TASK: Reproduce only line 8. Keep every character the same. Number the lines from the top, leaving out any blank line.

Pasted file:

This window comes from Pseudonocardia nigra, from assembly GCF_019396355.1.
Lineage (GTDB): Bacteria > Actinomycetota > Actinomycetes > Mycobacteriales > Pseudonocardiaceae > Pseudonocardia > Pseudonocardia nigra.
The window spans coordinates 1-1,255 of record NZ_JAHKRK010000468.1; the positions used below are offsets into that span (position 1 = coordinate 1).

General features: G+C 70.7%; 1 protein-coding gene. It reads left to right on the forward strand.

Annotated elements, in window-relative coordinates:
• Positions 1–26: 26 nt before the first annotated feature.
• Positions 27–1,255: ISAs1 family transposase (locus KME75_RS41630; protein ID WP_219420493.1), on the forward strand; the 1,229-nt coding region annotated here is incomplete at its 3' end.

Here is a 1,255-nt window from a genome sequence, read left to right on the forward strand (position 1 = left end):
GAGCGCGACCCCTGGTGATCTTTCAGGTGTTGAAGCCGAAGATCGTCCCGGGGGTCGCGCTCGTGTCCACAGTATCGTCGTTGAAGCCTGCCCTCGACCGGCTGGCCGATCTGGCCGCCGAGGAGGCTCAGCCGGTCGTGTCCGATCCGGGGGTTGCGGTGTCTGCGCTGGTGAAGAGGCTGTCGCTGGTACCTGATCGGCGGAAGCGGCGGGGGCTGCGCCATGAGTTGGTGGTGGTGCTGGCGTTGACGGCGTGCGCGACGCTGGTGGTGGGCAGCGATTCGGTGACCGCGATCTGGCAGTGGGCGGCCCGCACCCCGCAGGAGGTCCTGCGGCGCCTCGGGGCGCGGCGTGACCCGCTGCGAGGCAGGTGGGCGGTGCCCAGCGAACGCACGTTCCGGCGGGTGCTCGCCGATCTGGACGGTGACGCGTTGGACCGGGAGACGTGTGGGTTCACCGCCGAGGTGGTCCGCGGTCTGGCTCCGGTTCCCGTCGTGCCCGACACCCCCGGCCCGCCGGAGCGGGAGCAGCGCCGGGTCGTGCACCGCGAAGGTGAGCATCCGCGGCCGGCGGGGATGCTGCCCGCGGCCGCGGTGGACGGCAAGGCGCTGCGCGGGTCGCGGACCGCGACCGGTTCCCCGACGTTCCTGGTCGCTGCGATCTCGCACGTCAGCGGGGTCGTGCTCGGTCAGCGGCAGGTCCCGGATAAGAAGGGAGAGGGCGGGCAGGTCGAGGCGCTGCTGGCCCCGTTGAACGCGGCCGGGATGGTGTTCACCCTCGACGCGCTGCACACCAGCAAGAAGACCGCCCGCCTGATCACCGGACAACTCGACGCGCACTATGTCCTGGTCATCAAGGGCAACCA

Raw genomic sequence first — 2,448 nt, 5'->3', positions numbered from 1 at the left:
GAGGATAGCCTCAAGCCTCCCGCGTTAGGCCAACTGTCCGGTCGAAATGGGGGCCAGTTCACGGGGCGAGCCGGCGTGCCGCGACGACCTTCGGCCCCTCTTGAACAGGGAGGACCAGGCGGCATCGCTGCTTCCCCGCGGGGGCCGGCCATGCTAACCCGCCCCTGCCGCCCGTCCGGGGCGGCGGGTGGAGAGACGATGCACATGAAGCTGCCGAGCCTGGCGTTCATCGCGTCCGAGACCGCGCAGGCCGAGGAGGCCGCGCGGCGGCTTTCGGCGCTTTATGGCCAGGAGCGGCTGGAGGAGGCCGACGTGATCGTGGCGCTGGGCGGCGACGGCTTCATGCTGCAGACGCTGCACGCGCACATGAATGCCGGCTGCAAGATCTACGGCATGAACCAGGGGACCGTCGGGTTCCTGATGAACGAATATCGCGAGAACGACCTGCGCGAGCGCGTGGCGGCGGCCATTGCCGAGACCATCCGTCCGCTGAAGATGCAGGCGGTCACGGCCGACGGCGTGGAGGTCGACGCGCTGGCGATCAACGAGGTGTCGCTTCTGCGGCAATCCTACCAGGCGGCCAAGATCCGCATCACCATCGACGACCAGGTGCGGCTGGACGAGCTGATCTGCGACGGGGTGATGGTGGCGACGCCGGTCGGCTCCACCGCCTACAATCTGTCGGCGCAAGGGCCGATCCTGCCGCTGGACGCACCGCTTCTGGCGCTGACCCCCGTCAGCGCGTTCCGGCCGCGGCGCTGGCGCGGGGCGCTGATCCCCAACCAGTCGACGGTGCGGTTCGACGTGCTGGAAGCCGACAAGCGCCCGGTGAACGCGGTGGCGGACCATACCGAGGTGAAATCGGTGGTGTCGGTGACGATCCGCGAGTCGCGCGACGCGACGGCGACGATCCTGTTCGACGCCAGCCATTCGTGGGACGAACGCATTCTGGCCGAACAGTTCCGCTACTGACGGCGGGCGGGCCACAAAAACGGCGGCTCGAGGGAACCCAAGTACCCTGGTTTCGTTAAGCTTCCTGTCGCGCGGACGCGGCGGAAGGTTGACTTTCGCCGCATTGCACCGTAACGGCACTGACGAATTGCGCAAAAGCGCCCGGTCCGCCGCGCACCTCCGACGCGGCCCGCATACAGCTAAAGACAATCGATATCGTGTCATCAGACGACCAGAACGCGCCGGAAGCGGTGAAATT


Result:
Here is a 1,255-nt window from a genome sequence, read left to right on the forward strand (position 1 = left end):